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January 24, 1997     The Message
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January 24, 1997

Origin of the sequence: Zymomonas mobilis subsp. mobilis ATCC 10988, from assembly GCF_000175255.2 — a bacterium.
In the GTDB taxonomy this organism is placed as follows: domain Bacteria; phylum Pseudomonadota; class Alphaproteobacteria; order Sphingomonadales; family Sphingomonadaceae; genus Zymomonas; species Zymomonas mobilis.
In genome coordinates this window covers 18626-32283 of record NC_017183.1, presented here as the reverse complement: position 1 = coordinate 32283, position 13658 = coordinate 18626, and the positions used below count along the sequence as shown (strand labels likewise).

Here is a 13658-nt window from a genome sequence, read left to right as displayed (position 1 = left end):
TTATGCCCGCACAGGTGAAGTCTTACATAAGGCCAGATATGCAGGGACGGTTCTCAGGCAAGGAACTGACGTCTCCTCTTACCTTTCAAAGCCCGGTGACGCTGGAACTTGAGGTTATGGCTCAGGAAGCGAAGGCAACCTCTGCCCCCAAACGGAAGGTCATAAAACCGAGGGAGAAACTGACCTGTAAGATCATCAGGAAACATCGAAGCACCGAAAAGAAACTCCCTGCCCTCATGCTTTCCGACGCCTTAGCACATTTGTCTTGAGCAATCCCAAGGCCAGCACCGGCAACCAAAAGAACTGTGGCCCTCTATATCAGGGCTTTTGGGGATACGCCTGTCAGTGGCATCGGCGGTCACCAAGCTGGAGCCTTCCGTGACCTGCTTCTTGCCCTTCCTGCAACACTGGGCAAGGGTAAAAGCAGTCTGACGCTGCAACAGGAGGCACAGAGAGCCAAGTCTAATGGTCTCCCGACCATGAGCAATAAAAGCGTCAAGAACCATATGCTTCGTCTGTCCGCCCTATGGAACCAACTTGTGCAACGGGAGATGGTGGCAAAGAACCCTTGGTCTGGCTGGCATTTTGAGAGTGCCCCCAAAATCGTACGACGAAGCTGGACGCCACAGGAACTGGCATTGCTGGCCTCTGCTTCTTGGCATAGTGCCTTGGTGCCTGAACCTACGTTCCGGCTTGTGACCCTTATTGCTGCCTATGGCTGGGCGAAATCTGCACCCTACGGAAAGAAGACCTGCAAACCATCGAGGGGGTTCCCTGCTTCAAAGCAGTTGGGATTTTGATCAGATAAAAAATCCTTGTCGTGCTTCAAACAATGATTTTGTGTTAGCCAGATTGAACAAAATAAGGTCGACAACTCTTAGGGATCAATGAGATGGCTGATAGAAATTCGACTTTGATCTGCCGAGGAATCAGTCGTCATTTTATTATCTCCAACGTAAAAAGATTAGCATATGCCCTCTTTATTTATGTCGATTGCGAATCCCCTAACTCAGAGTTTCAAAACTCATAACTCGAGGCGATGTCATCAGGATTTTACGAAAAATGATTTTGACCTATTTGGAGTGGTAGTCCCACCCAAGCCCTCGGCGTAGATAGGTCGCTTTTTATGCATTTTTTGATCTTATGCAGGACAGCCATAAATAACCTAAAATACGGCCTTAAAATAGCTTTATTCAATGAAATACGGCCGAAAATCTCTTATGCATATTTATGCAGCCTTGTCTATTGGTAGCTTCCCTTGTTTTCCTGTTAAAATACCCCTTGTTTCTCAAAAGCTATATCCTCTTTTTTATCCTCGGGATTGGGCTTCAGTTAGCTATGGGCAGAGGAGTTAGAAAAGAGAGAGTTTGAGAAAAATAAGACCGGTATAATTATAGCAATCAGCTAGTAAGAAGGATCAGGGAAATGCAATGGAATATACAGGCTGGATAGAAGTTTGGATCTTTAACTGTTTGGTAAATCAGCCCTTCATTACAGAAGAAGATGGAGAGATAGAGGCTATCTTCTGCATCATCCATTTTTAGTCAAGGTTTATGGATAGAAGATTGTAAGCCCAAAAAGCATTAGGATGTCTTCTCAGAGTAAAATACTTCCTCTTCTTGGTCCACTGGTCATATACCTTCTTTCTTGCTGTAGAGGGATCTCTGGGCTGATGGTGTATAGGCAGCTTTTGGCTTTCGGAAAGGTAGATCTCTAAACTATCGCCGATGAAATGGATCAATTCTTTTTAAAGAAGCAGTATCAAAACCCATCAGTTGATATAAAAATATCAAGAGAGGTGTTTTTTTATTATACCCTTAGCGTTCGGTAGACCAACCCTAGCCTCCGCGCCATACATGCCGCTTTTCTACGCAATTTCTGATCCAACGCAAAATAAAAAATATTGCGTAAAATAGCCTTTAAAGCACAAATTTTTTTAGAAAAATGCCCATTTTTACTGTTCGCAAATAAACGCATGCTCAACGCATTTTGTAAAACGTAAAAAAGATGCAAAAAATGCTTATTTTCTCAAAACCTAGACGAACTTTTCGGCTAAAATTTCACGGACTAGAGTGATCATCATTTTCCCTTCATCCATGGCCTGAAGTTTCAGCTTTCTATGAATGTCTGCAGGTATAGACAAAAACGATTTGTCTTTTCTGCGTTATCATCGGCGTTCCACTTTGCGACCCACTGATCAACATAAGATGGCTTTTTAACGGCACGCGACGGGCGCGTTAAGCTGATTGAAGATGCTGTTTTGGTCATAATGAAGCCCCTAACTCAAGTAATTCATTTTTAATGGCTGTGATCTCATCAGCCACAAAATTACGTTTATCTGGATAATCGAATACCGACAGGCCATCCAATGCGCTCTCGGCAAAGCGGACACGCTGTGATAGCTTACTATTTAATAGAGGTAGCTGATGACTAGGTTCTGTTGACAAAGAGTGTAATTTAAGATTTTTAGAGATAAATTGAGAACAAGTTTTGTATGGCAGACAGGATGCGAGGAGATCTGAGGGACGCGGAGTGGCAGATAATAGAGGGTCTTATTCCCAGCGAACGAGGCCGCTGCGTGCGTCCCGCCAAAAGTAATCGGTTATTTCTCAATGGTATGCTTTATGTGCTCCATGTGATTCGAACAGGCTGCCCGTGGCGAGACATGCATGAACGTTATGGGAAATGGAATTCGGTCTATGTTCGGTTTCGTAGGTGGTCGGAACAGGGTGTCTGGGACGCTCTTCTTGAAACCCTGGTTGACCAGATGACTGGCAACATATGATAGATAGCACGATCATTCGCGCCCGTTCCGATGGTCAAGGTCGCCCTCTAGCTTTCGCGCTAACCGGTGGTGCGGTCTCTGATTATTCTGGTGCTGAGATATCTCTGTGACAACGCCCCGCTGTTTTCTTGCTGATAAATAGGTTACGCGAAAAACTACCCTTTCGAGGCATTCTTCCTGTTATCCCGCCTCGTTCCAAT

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26 years of serving Catholics of southwestern Indiana New Poor Clare Abbess 00Hospice in Bloomfield I VOLUME 27 A NUMBER 20 January 24, 1997 Happy Ads -v=Es OE/URY IULLN O|mel V ouerrv 'VM4SVILLE %J EVANSVILLE ' ( WEST DEANERY EAST DE/OERY of Life Mass held Jan. 19 at St. Wendel Church for the camera as his family says the of Life Mass held Jan. 19 at St. el. He is with parents Angie and Sarah and Julie, and brothers Brian Message photo by Mary Ann Hughes Writer of the the icy to attend at St. raother of Said she felt attend the trying to .especial. ISSue. We or them to SOme- Lasher Is the Sanc- s, apprecia" Volleyball tity of Life issue, and parish pro- life coordinators in the Evans- ville area coordinated efforts for the Mass which was attended by over 150. Benedictine Father Edward Linton, formerly the associate pastor at St. Benedict Church, Evansville, gave the homily dur- ing Mass. He began by talking about Jewish author, Elie Wiesel, a Holocaust survivor. Wiesel spent a happy childhood growing up in a Jewish village in Romania, lis- tening to his rabbi talk about "how good God is." That all changed when he was 16, and the Nazis rounded up everyone in his village, and put them on trains headed for Auschwitz. By the end of World War II, Wiesel was the lone survivor of his village. "He says he is fortu- nate for having endured the Holocaust," Father Edward said, explaining that Wiesel believes he now has a story to tell "about how evil and cruel men and women can be to one another. "And by telling his story, he can see the world change" into a world that values kindness, love, forgiveness and patience. Father Edward drew a paral- lel between Wiesel's story and today, noting "we live in a time that many call a holocaust too, a holocaust ofthe unborn." Although there may be the tendency to feel angry, or want revenge against those involved with abortion, Father Edward noted that "if we do that, I think we miss the message that God is giving us." He sees "God's providence at work in this terrible abortion killing. God is at work and has a message for each ofus: that life is sacred, that all of life is sacred." The Catholic Church is "unconditionally pro-life," Father Edward emphasized. "No ifs, ands or buts. But to be uncondi- tionally pro-life has a myriad of implications for us. We are not only against abortion, especially partial-birth abortion, but we must think how we respect the lives of others, especially those close to death, those in prisons, and even those who have taken the lives of others." He remembered the late Car- dinal Joseph Bernardin's com- ments on life issues, noting, "He said we should respect it all as a seamless garment." Father Liton concluded his homily by reminding everyone that "God is speaking through the lives of these innocent unborn infants," and He is telling us that "all life is sacred." "Let us listen to them. Let us hear their cry and respect life in all its forms." Msgr. Clarence Lindauer prays the rosary before the Sanctity of Life Mass Jan. 19 at St. Wen. del Church, St. WendeL -- Message photo by Mary Ann Hughes Pleas for nonviolence part of pro-life observance WASHINGTON (CNS) -- As pro-lifers prepared for their annual march in Washington on the 24th anniversary of the Supreme Court's Roe vs. Wade abortion decision, pleas for a nonviolent show of disgust over legal abortion came amidst abortion clinic violence in Atlanta and Tulsa, Okla. Just three days after a similar attack on an Atlanta abortion clinic, two bombs exploded sec- onds apart Jan. 19 outside a clinic in Tulsa. Moderate dam- age was reported at the rear of the building. No injuries were reported; the clinic was closed for the day. On New Year's Day, two Molo- tov cocktails were lobbed at the same Tulsa clinic, again causing damage but no injuries. In Atlanta Jan. 16, six people were injured after the second of two bombs exploded at an abor- tion clinic in suburban Atlanta. No one was injured in the first Schools Week include Masses, dinners, volleyball games game, are on the schedule this coming week as Catholic schools throughout the Diocese of Evansville prepare to cele- brate the twenty-third annual to Know n about renewing the are now being accepted, Sister Mary Etta Kiefer, circula- ease in the fee, which is $17.50 for ns. (Full-circulation parishes receive Catholic Schools Week, Jan. 26 through Feb. 1. This year's theme is "Catholic Schools -- Schools You Can Believe In." Since 1974, Catholic Schools Week has served as a celebration of both U.S. education and Catholic schools in particular. "In recent months, the media has put a spotlight on Catholic schools, highlighting our success in character development, acad- emic achievement and gradua- tion rates," said Leonard DeFiore, National Catholic Edu- cation Association president. Iese results underscore that Catholic educators are providing an exceptional service to our Church and to the country. Catholic Schools Week cele- brates their courage and tom- mitment." As part of Catholic Schools Week festivities, students from Precious Blood and Holy Family schools, both in Jasper, will attend Mass together on Jan. 28, January 29 has been desig- in the circulation drive is varied. to follow the renewal guidelines of not affiliated with a parish in Use direct mail to the Message. will be included in the Jan. 31 will be mailed to all house- may also be available at and in many parish envelope nated Grandparents' Day at Holy Family School, and the day will feature Mass, a program and lunch. Precious Blood School will pre- sent the second annual Distin- guished Graduate Award. This year's recipient is Debbie Weisheit Buschkoetter. The award is presented to a person who has made a significant con- tribution to his or her communi- ty based upon the values learned at Precious Blood School. Holy Redeemer School, Evans- ville, will celebrate its fortieth anniversary this week. As part of the festivities, each school family was asked to design and decorate a nine-by- nine square of paper, including the family name and things that are of interest or that are unique to each family and its members. The family squares have been gathered together, and are on display in the school. St. Bernard School, Rockport, will be announcing the winner of blast at a professional building housing the clinic, but a second bomb, which exploded about an hour later in a trash container outside, injured six people, all of whom had converged on the scene as a result of the first bomb. Condemnation was swift after the Atlanta bombing. %Ve deplore and condemn the cowardly and pointless act of violence . . . regardless of who bears responsibilit);" said Arch- bishop John F. Donoghue of Atlanta. Cardinal Bernard F. Law of Boston, chairman of the U.S. bishops' Committee for Pro-Life Activities, said, "Such violence See PLEAS page 2 D